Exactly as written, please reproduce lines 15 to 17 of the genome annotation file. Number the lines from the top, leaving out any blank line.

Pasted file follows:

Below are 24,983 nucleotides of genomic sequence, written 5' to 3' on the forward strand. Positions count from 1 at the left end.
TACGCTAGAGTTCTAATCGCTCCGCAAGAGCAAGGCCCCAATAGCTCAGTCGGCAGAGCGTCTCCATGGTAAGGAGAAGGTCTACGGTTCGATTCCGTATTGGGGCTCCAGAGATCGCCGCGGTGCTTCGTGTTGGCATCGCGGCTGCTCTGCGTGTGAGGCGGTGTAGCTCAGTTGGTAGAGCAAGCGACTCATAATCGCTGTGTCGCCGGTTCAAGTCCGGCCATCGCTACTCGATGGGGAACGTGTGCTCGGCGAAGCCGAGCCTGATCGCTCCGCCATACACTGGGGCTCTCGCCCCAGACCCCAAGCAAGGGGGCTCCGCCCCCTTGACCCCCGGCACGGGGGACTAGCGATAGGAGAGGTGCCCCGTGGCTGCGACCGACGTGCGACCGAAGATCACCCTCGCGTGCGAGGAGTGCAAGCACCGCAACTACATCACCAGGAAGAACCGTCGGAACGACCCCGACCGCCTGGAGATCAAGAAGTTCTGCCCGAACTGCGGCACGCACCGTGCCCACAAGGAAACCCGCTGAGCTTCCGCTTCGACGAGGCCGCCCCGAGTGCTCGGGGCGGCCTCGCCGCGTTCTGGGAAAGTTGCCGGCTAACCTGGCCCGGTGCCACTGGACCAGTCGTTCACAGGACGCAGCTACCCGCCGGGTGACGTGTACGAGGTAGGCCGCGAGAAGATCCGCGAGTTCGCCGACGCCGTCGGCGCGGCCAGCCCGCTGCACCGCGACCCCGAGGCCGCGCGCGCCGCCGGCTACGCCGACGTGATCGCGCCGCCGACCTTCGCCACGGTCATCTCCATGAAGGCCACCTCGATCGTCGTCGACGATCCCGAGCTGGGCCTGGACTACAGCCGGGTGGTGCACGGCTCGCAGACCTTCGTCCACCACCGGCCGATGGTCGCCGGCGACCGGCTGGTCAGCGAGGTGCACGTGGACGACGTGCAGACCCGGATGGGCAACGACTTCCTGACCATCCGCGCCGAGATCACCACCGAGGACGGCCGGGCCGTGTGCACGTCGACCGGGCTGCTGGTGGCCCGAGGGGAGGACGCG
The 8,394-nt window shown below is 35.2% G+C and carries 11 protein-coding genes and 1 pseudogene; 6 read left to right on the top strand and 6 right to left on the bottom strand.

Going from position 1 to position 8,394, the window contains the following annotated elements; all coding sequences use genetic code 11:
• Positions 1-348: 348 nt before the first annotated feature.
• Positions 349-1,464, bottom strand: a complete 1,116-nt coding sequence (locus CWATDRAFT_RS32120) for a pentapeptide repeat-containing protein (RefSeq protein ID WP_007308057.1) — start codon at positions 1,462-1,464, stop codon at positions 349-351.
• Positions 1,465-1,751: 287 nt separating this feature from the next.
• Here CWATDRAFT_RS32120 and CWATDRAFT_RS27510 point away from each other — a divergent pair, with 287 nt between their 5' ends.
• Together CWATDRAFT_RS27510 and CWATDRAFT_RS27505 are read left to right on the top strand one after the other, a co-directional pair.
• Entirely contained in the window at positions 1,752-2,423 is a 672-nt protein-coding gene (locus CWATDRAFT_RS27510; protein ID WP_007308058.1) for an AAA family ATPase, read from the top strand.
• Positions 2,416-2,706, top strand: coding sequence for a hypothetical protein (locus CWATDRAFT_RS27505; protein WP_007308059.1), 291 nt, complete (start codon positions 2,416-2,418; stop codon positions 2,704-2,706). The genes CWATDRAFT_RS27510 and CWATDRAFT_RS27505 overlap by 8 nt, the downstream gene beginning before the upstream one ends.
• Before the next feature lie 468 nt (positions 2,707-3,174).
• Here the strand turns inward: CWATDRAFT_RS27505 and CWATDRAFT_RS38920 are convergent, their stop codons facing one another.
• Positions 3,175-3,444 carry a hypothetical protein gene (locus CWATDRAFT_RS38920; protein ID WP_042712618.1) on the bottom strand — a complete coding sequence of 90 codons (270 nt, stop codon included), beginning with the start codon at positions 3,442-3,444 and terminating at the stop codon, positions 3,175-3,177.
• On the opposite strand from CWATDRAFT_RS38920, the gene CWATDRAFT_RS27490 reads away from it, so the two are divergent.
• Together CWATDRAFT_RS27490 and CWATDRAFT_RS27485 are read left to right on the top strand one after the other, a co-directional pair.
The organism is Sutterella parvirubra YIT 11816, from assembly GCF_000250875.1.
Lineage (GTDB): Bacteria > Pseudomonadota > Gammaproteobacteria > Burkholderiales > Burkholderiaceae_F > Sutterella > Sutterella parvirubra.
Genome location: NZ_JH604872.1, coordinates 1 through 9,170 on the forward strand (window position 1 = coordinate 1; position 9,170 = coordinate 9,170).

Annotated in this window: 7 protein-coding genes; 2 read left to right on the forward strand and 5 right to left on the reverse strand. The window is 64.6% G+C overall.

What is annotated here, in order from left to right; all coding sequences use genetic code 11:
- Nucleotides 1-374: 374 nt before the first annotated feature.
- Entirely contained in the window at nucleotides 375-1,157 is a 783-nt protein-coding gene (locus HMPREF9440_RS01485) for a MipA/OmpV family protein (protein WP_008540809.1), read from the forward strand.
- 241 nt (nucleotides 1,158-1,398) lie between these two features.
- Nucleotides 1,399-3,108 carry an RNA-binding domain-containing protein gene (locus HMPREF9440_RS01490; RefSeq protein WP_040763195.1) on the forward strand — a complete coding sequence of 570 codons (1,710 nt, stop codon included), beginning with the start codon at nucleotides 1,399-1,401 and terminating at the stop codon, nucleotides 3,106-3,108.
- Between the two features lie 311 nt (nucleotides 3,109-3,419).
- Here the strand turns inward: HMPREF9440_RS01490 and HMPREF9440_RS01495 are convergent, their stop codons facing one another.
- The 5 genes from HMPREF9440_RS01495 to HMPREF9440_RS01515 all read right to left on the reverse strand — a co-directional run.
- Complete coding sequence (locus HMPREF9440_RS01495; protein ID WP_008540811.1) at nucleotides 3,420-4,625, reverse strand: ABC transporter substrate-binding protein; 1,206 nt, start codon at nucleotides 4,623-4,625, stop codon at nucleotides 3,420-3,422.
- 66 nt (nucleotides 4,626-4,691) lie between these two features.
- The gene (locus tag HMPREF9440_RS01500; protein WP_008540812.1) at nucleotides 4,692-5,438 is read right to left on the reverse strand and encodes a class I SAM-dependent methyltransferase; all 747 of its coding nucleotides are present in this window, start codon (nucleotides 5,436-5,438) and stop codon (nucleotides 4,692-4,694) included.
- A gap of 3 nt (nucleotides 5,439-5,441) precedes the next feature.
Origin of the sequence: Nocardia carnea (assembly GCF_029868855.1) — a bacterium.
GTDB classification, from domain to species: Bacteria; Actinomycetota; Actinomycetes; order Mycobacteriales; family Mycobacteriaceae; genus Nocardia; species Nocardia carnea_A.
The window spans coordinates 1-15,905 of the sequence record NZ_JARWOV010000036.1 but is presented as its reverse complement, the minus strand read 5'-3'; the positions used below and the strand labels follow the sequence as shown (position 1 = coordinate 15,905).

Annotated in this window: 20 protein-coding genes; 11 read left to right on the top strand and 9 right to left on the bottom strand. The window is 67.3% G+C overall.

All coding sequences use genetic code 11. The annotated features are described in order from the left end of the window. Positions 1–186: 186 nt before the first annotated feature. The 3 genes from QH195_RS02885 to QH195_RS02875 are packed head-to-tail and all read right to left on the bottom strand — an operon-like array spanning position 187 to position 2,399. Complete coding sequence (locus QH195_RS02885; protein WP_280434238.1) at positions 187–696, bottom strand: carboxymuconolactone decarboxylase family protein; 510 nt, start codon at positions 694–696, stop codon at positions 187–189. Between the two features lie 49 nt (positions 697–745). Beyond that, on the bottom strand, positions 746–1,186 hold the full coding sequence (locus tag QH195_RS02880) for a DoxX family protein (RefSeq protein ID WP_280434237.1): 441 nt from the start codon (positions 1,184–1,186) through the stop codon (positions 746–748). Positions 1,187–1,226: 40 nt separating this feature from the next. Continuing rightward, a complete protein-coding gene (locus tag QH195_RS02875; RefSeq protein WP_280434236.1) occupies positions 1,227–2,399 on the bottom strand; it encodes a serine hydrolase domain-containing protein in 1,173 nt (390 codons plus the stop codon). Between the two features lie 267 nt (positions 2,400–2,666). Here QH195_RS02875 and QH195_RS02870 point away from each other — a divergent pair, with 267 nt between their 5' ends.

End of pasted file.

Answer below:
• On the opposite strand from CWATDRAFT_RS38920, the gene CWATDRAFT_RS27490 reads away from it, so the two are divergent.
• Together CWATDRAFT_RS27490 and CWATDRAFT_RS27485 are read left to right on the top strand one after the other, a co-directional pair.
The organism is Sutterella parvirubra YIT 11816, from assembly GCF_000250875.1.